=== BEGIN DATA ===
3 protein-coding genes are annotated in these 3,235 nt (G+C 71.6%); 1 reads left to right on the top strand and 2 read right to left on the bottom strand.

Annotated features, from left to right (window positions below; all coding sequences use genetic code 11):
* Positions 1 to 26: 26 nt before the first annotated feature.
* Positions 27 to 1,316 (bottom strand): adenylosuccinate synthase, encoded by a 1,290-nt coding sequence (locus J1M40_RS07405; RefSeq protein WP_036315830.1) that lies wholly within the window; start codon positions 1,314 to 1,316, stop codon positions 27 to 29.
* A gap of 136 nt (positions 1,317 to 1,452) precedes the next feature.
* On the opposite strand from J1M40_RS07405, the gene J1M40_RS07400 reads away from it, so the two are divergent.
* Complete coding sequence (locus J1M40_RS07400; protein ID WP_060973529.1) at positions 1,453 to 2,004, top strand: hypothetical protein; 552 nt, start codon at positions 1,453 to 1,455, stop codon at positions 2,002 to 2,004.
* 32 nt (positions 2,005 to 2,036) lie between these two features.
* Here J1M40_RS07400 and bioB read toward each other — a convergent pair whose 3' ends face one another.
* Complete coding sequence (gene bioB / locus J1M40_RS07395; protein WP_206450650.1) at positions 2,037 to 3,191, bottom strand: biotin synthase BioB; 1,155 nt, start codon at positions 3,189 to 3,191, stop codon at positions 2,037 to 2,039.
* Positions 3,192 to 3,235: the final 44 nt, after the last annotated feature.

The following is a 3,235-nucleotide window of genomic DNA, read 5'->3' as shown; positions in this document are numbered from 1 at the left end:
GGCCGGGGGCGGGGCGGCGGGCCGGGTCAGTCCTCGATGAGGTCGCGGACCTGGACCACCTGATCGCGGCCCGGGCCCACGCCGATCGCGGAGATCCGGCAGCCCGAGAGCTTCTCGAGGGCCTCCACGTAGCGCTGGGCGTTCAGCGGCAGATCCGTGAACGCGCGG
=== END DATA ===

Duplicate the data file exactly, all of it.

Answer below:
3 protein-coding genes are annotated in these 3,235 nt (G+C 71.6%); 1 reads left to right on the top strand and 2 read right to left on the bottom strand.

Annotated features, from left to right (window positions below; all coding sequences use genetic code 11):
* Positions 1 to 26: 26 nt before the first annotated feature.
* Positions 27 to 1,316 (bottom strand): adenylosuccinate synthase, encoded by a 1,290-nt coding sequence (locus J1M40_RS07405; RefSeq protein WP_036315830.1) that lies wholly within the window; start codon positions 1,314 to 1,316, stop codon positions 27 to 29.
* A gap of 136 nt (positions 1,317 to 1,452) precedes the next feature.
* On the opposite strand from J1M40_RS07405, the gene J1M40_RS07400 reads away from it, so the two are divergent.
* Complete coding sequence (locus J1M40_RS07400; protein ID WP_060973529.1) at positions 1,453 to 2,004, top strand: hypothetical protein; 552 nt, start codon at positions 1,453 to 1,455, stop codon at positions 2,002 to 2,004.
* 32 nt (positions 2,005 to 2,036) lie between these two features.
* Here J1M40_RS07400 and bioB read toward each other — a convergent pair whose 3' ends face one another.
* Complete coding sequence (gene bioB / locus J1M40_RS07395; protein WP_206450650.1) at positions 2,037 to 3,191, bottom strand: biotin synthase BioB; 1,155 nt, start codon at positions 3,189 to 3,191, stop codon at positions 2,037 to 2,039.
* Positions 3,192 to 3,235: the final 44 nt, after the last annotated feature.

The following is a 3,235-nucleotide window of genomic DNA, read 5'->3' as shown; positions in this document are numbered from 1 at the left end:
GGCCGGGGGCGGGGCGGCGGGCCGGGTCAGTCCTCGATGAGGTCGCGGACCTGGACCACCTGATCGCGGCCCGGGCCCACGCCGATCGCGGAGATCCGGCAGCCCGAGAGCTTCTCGAGGGCCTCCACGTAGCGCTGGGCGTTCAGCGGCAGATCCGTGAACGCGCGG